If the new Amazon HQ2 came to town, Detroit would see moderate rather than severe rent increases, largely because of its high vacancy rate of 11 percent and its ability to add new housing stock rapidly. Most of the rent increase in Detroit would be caused by the influx of Amazon workers with much higher wages than the current area median and the ability of Amazon workers to pay more than the metro’s current median rent. These workers would increase the demand for new luxury construction.

Minneapolis: Amazon HQ2 Increases Rents an Additional 0.7% to 1.0% a Year

As a moderately-sized metro experiencing relatively slow workforce growth, the Amazon HQ2 represents a large jump in job creation for Minneapolis. The metro would be able to speed up construction, but not enough to prevent some rent increases. Additionally, much of the new construction would be at the luxury end of the market, increasing overall median rents.

Philadelphia: Amazon HQ2 Increases Rents an Additional 0.6% to 0.8% a Year

Philadelphia’s large size and high vacancy rate of 9 percent help mitigate some of the rent impacts of the Amazon HQ2. The difficulty of building in the metro will still put some upward pressure on rents with the additional workforce growth. The metro approved less than 11,000 new permits a year from 2005 to 2015, a rate that would need to increase to accommodate both the existing job growth and the new Amazon workers.

Boston: Amazon HQ2 Increases Rents an Additional 0.5% to 0.8% a Year

Boston’s relatively large population and housing stock help mitigate some of the impacts on rent prices, but as one of the most expensive rental markets in the country, any rent increase will be noticeable to renters. Even without an Amazon HQ2, Boston struggles to build enough housing to keep up with its growing workforce, a problem that will be more severe with over 10,000 additional jobs per year.

Atlanta: Amazon HQ2 Increases Rents an Additional 0.5% to 0.7% a Year

As a metropolitan area of almost six million, Atlanta is better equipped to incorporate the inflow of new workers and build enough housing for its growing population. From 2005 to 2015, Atlanta averaged over 25,000 permits per year, building more than any other metro studied besides Dallas. Most of the increase in rents in Atlanta would be due to an increase in the number of higher-end apartments rented by Amazon workers earning far more than the current area median of $36,340.

Metros with Lowest Rent Increases

The metros least impacted by the by Amazon HQ2 are large metros where the expected growth in workers represents a smaller percentage of the existing workforce. Washington, DC, Chicago, Dallas and Los Angeles, with metro populations of 6.1 million people to 13.3 million people, experience additional rent growth of under 0.5 percent a year.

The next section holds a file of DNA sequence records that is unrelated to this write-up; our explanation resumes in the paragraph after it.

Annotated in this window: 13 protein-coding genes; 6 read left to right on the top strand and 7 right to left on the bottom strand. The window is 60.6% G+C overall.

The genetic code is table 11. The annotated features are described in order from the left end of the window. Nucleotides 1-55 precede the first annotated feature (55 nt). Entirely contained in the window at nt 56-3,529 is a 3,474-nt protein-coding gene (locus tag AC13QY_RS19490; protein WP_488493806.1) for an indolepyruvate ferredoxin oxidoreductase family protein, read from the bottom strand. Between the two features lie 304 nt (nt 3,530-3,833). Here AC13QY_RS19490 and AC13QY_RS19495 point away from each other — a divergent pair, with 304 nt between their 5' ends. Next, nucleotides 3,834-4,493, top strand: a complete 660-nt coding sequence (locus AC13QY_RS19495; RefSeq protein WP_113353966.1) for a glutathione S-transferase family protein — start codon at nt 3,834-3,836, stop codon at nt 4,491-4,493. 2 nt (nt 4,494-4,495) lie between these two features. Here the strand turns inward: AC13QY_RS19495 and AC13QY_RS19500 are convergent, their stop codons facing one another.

Chicago: Amazon HQ2 Increases Rents an Additional 0.4% to 0.6% a Year

With the existing vacant units and relative ease of building, Chicago is better prepared to handle the job growth from the Amazon HQ2 than most metros. Although Chicago does not have the highest vacancy rates of the metros studied, it does have the most overall vacant units due to its large housing stock and 8.6 percent vacancy rate.

Washington, D.C.: Amazon HQ2 Increases Rents an Additional 0.3% to 0.5% a Year

Washington, D.C., has already been experiencing rapid job growth and new construction, and the region would likely speed up construction to accommodate the new workers. Although metro-wide the rent impacts would be relatively small, rents in specific neighborhoods that are popular with tech-workers would likely see much larger rent increases.

Los Angeles: Amazon HQ2 Increases Rents an Additional 0.3% to 0.4% a Year

Los Angeles is already experiencing a housing shortage, with rent and home prices on the rise and millennials struggling to save for down payments on homes. From 2005 to 2015, Los Angeles added around the same number of units as Washington, D.C., despite having twice the population. With low vacancy rates and slow construction, the additional workers needed will drive up rents. Luckily for renters, Amazon’s 120,000 workers are just a small share of the metro’s workforce of nearly six million, mitigating some of the impact.

Dallas: Amazon HQ2 Increases Rents an Additional 0.2% to 0.4%

With lax-building restrictions and a cheaper labor pool, Dallas is the best prepared to house the new Amazon workers. On average, Dallas added 55,532 jobs and approved 37,382 new building permits a year between 2005 and 2015. Thus, the additional Amazon jobs are small relative to the metro’s overall job growth. Most of the projected rent growth in Dallas would be driven by upscale units that we expect will be built for Amazon workers, amid relatively low current median wages in the metro area.